Originally Posted by Trendy
Well this will be a bit of a reach but perhaps it's about how much air four 7” drivers can move. Using the equation pi*r^2, four 7” drivers have a surface area of about 152 square inches.
As a rough approximation using nominal diameter which is based on frame size is OK, but the actual diaphragm size of a speaker is significantly less than the size of the frame because of the area lost to the surround. Only the inner edge of the surround moves with the cone, and the outer edge does not move at all.
For example I have here a Stereo Integrity 15", but the actual diaphragm is more like 12". A good estimate would be that the travel of the cone is uniformly distributed across the 3" surround, so about 1 1/2" of the surround is effectively moving with the cone. The diaphragm diameter is thus effectively 13 1/2 inches. We lost about 10% of the diameter or nearly 20% of the cone area.
Roughly equivalent to one 14” driver, with a surface area of about 154 square inches.
I'll take that at face value.
Individual 7” drivers will perhaps be less prone to cone breakup and distortion than a single large 14” driver.
The low pass crossover for the woofers is said to be 230 Hz, so cone breakup just isn't an issue. Breakup of 8" cones can be counted on to be higher than 1 KHz, and usually several times that.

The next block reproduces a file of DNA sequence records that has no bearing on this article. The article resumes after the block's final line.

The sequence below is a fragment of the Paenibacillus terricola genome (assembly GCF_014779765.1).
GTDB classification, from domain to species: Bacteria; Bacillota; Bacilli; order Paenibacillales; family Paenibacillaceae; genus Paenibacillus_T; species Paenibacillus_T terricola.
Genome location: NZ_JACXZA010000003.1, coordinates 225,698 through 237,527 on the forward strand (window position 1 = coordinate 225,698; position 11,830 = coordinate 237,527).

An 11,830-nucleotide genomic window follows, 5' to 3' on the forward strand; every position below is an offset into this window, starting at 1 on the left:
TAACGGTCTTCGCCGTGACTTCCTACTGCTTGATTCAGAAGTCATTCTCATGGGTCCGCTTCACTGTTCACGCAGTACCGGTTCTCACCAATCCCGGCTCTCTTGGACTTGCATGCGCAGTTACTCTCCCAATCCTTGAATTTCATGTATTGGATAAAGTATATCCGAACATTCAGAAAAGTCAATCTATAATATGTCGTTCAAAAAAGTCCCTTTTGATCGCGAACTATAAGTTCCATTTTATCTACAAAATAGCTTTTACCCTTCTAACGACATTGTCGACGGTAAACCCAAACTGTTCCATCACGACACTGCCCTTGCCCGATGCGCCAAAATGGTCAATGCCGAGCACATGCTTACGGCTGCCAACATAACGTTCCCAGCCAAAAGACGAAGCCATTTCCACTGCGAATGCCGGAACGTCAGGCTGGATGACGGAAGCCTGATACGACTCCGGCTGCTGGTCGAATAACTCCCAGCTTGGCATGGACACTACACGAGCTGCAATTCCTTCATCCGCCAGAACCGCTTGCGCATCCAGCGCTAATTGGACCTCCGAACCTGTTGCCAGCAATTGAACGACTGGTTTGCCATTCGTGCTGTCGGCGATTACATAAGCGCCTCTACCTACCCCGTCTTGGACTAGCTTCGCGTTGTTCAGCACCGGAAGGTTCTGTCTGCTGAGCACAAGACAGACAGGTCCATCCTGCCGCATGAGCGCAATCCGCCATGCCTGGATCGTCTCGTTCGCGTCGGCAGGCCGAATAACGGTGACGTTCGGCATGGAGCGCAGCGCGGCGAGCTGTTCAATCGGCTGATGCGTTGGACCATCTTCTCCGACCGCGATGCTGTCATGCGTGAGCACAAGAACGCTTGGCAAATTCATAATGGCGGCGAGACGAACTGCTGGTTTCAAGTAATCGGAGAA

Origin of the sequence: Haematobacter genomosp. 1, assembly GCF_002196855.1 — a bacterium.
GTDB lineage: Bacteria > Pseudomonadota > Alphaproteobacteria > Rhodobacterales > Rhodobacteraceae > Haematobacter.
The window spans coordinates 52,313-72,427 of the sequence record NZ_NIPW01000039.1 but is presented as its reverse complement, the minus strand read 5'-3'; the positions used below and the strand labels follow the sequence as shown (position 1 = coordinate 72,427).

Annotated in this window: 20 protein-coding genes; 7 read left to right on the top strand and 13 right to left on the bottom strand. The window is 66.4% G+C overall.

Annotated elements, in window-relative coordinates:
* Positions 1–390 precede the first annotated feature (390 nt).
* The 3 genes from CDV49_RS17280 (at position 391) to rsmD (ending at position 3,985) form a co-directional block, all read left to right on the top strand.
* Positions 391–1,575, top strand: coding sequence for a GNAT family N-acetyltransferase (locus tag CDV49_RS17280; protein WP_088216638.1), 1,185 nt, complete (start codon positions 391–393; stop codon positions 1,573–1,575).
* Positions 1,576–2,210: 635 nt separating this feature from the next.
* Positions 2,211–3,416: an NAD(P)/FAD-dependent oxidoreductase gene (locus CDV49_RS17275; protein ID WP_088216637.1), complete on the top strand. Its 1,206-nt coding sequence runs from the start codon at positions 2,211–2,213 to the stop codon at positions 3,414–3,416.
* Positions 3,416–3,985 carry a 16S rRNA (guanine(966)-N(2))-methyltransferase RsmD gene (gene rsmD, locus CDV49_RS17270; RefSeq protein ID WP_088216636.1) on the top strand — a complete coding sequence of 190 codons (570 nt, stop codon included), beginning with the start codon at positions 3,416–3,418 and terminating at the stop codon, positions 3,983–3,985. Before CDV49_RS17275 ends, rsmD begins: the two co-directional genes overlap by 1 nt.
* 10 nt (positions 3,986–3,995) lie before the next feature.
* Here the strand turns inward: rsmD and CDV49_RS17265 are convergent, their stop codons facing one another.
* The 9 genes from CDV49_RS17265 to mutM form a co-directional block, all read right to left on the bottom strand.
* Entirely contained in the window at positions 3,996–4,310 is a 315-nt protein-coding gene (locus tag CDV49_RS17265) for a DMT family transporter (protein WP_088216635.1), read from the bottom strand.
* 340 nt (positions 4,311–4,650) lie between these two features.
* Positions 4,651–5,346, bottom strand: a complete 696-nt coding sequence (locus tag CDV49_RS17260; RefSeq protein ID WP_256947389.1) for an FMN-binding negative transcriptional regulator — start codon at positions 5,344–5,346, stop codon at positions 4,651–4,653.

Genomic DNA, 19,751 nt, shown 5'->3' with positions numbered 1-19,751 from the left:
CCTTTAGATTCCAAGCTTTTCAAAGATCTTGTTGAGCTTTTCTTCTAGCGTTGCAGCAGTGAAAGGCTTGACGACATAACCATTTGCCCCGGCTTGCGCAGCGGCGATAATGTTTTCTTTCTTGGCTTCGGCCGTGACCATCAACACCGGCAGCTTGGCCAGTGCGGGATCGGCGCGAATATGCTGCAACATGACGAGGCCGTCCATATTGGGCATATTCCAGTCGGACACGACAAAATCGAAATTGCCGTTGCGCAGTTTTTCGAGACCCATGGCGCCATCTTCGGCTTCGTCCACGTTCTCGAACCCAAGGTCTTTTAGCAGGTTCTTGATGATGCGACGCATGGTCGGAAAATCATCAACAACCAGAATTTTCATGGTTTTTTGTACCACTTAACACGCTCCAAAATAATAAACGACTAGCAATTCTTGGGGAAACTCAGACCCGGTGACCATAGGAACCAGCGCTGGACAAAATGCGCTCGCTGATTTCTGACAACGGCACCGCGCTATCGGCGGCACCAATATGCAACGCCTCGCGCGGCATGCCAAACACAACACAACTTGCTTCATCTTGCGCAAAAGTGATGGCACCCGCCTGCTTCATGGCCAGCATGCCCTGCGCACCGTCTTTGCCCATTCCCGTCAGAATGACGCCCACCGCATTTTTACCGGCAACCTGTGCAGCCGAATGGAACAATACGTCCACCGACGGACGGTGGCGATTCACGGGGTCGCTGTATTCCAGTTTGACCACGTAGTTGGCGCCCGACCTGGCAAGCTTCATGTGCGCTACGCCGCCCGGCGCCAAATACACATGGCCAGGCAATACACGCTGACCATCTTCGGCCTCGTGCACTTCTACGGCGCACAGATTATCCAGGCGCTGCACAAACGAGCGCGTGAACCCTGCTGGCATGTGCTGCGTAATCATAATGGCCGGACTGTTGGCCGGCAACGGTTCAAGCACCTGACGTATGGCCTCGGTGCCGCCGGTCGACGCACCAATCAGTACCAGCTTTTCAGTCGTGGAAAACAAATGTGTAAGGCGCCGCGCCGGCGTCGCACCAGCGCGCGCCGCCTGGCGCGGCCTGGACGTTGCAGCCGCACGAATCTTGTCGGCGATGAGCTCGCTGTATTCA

As far as distortion goes, for woofers that depends mostly on the voice coil and magnet. In another post I just made I explain why smaller drivers are prone to lower linear limits in this important performance area.
This might provide you with a more accurate frequency response.
It looks to me like they are trying to use a column of 4 smaller drivers to allow building a more stylish, narrow enclosure. 4 drivers are more than enough to create a column array, which limits vertical dispersion while maintaining a certain amount of horizontal dispersion. Controlling vertical dispersion helps limit the mid-bass notch due to the "floor bounce". The low crossover helps avoid lobing due to multiple drivers as does the edge-to-edge placement.